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Hermione. Photo via Hermione 2015


Hermione, the hand crafted replica of Lafayette’s 18th century ship arrived in NY Harbor this morning!

Hosted by South Street Seaport Museum, Hermione will be docked at Pier 15 at the South Street Seaport for the next few days next to the Street of Ships. Get first-hand experience on public ship tours, open tomorrow and Friday, July 2-3, 2015 from 9:00 am – 4:00 pm. (Did you know that 16th century replica Spanish galleon El Galéon would be there too?!)

Hermione on arrival in Yorktown. Photo via


And don’t miss the “People’s Parade of Ships” on Saturday July 4th!

Parade of Ships sail route. Via Hermione 2015


Hermione together with 100 participating vessels will sail through the Verrazano, up the harbor passing the Statue of Liberty and up the North (Hudson) River to the USS Intrepid museum and back down river to Governors Island.

All the action starts around 11 am!

View the original media release PR Newswire here…

by Mai Armstrong for the Working Harbor Committee

You know how when you use Google Maps Street View, things get a little screwy when you try maneuver right up to the shoreline? Yep, you hit the white wall of nothingness and have to head back inland for the familiar pano-images to return to your screen.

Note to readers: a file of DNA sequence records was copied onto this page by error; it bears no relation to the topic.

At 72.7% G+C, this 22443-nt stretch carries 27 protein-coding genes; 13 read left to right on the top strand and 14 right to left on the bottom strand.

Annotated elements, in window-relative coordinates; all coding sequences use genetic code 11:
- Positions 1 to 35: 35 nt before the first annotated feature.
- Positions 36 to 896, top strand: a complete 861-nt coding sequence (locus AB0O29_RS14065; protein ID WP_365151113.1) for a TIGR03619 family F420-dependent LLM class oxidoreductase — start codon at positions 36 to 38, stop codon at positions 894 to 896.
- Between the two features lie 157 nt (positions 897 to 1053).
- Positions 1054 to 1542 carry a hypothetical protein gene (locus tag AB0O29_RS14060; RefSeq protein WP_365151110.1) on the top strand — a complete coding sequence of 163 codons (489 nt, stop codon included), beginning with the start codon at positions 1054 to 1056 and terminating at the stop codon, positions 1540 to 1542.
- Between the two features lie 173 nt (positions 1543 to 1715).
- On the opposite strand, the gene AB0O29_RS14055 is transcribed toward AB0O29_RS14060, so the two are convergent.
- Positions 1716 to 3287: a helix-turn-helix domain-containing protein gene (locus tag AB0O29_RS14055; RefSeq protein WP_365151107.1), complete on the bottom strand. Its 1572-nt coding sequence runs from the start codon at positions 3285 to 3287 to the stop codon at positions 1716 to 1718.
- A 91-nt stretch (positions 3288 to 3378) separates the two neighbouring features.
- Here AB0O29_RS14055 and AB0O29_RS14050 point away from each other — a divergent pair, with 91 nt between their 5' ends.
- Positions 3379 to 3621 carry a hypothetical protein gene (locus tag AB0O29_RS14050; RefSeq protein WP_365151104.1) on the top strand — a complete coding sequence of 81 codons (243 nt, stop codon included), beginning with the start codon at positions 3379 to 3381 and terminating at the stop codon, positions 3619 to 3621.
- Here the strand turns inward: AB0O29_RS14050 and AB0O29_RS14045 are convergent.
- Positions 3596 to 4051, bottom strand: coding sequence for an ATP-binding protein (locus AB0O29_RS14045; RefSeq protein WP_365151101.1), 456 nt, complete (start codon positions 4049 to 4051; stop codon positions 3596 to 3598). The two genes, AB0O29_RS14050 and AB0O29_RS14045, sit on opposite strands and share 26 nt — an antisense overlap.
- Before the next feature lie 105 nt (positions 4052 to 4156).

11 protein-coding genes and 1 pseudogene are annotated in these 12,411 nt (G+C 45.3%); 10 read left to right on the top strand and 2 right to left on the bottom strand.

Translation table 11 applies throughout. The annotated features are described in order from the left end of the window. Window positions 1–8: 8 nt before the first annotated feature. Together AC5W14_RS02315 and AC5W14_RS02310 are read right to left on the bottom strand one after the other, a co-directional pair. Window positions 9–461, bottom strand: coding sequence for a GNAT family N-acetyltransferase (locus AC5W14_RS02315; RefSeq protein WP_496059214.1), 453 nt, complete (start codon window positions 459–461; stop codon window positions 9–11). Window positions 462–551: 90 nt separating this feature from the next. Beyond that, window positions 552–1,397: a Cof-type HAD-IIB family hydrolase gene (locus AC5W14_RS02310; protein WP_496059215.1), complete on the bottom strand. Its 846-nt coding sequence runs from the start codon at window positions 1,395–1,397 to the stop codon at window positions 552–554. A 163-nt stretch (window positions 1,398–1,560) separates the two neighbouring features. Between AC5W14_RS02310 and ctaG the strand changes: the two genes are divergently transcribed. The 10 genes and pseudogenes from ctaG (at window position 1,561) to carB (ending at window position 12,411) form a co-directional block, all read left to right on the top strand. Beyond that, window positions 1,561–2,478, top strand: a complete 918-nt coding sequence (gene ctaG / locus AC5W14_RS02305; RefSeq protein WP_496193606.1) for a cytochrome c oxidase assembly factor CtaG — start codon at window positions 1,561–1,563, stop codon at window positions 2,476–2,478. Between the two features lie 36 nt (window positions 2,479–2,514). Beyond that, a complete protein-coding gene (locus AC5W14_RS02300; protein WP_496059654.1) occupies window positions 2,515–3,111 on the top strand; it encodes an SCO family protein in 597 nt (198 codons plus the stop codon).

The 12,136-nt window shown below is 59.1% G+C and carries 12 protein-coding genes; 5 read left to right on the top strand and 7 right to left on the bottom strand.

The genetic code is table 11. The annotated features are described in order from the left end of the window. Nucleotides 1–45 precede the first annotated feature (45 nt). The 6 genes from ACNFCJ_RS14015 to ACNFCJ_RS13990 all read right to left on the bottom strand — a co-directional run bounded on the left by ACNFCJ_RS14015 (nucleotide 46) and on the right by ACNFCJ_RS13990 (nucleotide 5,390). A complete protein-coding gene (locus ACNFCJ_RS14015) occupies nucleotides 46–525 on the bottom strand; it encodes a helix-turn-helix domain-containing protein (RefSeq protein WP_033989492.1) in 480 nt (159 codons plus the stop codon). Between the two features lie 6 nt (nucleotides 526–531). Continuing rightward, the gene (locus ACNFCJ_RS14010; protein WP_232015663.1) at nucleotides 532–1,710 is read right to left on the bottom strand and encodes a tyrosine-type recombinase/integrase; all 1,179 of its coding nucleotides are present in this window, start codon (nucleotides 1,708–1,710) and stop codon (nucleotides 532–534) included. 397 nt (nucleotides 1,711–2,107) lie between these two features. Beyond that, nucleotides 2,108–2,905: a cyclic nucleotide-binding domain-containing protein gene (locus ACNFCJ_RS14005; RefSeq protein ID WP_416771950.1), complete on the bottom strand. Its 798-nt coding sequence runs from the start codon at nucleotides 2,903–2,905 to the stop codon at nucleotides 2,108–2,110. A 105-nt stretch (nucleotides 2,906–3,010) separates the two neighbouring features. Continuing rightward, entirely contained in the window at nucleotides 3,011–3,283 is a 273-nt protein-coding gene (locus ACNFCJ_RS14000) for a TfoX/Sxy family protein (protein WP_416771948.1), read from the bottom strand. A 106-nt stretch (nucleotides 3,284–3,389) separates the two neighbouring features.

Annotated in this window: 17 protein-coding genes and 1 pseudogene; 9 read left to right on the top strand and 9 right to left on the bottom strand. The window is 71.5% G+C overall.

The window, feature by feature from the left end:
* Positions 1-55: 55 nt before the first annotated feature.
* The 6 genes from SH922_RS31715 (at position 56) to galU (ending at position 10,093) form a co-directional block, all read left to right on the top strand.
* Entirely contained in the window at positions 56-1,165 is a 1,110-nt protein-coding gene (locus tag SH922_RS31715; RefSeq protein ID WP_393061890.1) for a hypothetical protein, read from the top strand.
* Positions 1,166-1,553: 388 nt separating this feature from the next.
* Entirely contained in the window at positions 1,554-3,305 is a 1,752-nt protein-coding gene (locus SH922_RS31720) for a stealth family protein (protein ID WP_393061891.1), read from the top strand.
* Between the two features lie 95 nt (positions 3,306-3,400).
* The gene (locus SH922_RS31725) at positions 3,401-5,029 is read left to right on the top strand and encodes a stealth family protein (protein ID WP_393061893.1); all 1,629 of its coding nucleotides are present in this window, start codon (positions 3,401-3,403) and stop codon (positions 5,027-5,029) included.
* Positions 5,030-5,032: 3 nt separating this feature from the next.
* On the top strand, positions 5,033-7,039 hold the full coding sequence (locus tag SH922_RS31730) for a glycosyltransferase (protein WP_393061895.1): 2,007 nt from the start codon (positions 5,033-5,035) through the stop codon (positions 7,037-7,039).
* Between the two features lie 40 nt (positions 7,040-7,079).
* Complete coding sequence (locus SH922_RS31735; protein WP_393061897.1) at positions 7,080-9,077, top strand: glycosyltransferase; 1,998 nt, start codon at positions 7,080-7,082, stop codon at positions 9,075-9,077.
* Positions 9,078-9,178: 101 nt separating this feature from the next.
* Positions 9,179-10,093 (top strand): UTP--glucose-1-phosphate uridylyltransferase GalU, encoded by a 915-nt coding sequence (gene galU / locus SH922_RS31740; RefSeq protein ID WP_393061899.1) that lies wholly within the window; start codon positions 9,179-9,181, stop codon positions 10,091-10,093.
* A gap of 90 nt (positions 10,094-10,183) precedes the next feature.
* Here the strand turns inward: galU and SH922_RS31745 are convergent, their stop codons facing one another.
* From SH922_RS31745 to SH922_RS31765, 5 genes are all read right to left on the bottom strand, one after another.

Well, thanks to Fireboat John J Harvey and the team of Google Street View engineers, that’s all about to get a whole lot better. [New Yorker Magazine]

Fireboat John J Harvey. Photo by John Skelson


Recently, the fireboat folks were approached by Google about participating in the project. The challenge? Pano-photograph the Hudson River using a cool Google-y contraption called a Trekker, from the Upper Harbor to the Erie Canal and back.

The Google Trekker. Photo via Phoenix New Times


New Yorker Magazine: A Trekker is a portable photographic rig that looks like a long-necked robot with a dissected disco ball for a head. It contains two batteries, two hard drives, and fifteen cameras that point in fifteen directions, each shooting a photo every two and a half seconds. The overlapping images are spliced together into panoramas, which are then integrated into Google Maps.

Fireboat John J Harvey flying her colors. Photo via Xin Hua News


The maritime nerds on the John J. Harvey were affiliated with two nonprofits—the Hudson River Foundation and the S.S. Columbia Project—that aim to get New Yorkers thinking about the river in new ways. They’d agreed to provide the labor if Google would supply a Trekker and handle the post-production (making the panoramas look seamless, blurring all faces and license plates for privacy). “The Hudson is such an iconic New York thing,” Yick said. “Google employees can see it from the window of our New York office, and it once formed the backbone of the city’s commerce. It seemed like a natural fit.”

A Water Salute on the John J Harvey. Photo by John Skelson


Last Tuesday afternoon, as the John J. Harvey made its way back to Manhattan from upstate, I took a cab to Forty-first Street and Twelfth Avenue—as far west, within Manhattan, as Street View currently goes—and then walked further west, onto Pier 81. Reporters are rarely invited to see the Trekker in action; Google-watchers usually become aware of a special collection only after it is…

Read more about the fascinating project at New Yorker Magazine here…


by Mai Armstrong for the Working Harbor Committee, hat tip to Huntley Gill from Fireboat John J Harvey

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